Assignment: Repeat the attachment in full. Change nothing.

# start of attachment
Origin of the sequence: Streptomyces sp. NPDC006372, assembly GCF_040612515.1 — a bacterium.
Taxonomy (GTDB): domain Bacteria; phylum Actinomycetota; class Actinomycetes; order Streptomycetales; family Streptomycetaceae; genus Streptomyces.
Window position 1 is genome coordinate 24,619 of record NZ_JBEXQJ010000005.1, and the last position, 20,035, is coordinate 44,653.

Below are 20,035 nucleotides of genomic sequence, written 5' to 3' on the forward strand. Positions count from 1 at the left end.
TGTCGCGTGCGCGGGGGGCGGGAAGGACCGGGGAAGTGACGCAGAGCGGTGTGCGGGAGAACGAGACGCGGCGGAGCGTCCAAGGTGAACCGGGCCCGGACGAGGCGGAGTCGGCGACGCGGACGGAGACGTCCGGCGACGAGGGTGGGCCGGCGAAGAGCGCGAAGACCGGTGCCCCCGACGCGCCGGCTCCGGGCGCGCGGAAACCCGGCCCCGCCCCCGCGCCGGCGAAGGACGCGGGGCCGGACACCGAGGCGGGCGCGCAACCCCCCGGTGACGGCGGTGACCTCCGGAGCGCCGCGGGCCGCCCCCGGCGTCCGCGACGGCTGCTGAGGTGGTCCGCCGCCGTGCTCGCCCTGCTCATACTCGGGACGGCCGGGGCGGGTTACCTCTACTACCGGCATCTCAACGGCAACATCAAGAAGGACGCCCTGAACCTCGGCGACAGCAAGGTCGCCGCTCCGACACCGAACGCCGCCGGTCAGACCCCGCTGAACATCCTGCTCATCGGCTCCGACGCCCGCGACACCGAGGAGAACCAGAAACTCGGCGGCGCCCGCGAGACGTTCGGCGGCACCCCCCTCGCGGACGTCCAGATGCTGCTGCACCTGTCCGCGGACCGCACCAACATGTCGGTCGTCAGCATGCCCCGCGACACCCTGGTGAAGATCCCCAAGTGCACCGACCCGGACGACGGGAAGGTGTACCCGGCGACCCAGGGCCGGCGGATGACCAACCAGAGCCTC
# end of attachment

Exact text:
Origin of the sequence: Streptomyces sp. NPDC006372, assembly GCF_040612515.1 — a bacterium.
Taxonomy (GTDB): domain Bacteria; phylum Actinomycetota; class Actinomycetes; order Streptomycetales; family Streptomycetaceae; genus Streptomyces.
Window position 1 is genome coordinate 24,619 of record NZ_JBEXQJ010000005.1, and the last position, 20,035, is coordinate 44,653.

Below are 20,035 nucleotides of genomic sequence, written 5' to 3' on the forward strand. Positions count from 1 at the left end.
TGTCGCGTGCGCGGGGGGCGGGAAGGACCGGGGAAGTGACGCAGAGCGGTGTGCGGGAGAACGAGACGCGGCGGAGCGTCCAAGGTGAACCGGGCCCGGACGAGGCGGAGTCGGCGACGCGGACGGAGACGTCCGGCGACGAGGGTGGGCCGGCGAAGAGCGCGAAGACCGGTGCCCCCGACGCGCCGGCTCCGGGCGCGCGGAAACCCGGCCCCGCCCCCGCGCCGGCGAAGGACGCGGGGCCGGACACCGAGGCGGGCGCGCAACCCCCCGGTGACGGCGGTGACCTCCGGAGCGCCGCGGGCCGCCCCCGGCGTCCGCGACGGCTGCTGAGGTGGTCCGCCGCCGTGCTCGCCCTGCTCATACTCGGGACGGCCGGGGCGGGTTACCTCTACTACCGGCATCTCAACGGCAACATCAAGAAGGACGCCCTGAACCTCGGCGACAGCAAGGTCGCCGCTCCGACACCGAACGCCGCCGGTCAGACCCCGCTGAACATCCTGCTCATCGGCTCCGACGCCCGCGACACCGAGGAGAACCAGAAACTCGGCGGCGCCCGCGAGACGTTCGGCGGCACCCCCCTCGCGGACGTCCAGATGCTGCTGCACCTGTCCGCGGACCGCACCAACATGTCGGTCGTCAGCATGCCCCGCGACACCCTGGTGAAGATCCCCAAGTGCACCGACCCGGACGACGGGAAGGTGTACCCGGCGACCCAGGGCCGGCGGATGACCAACCAGAGCCTC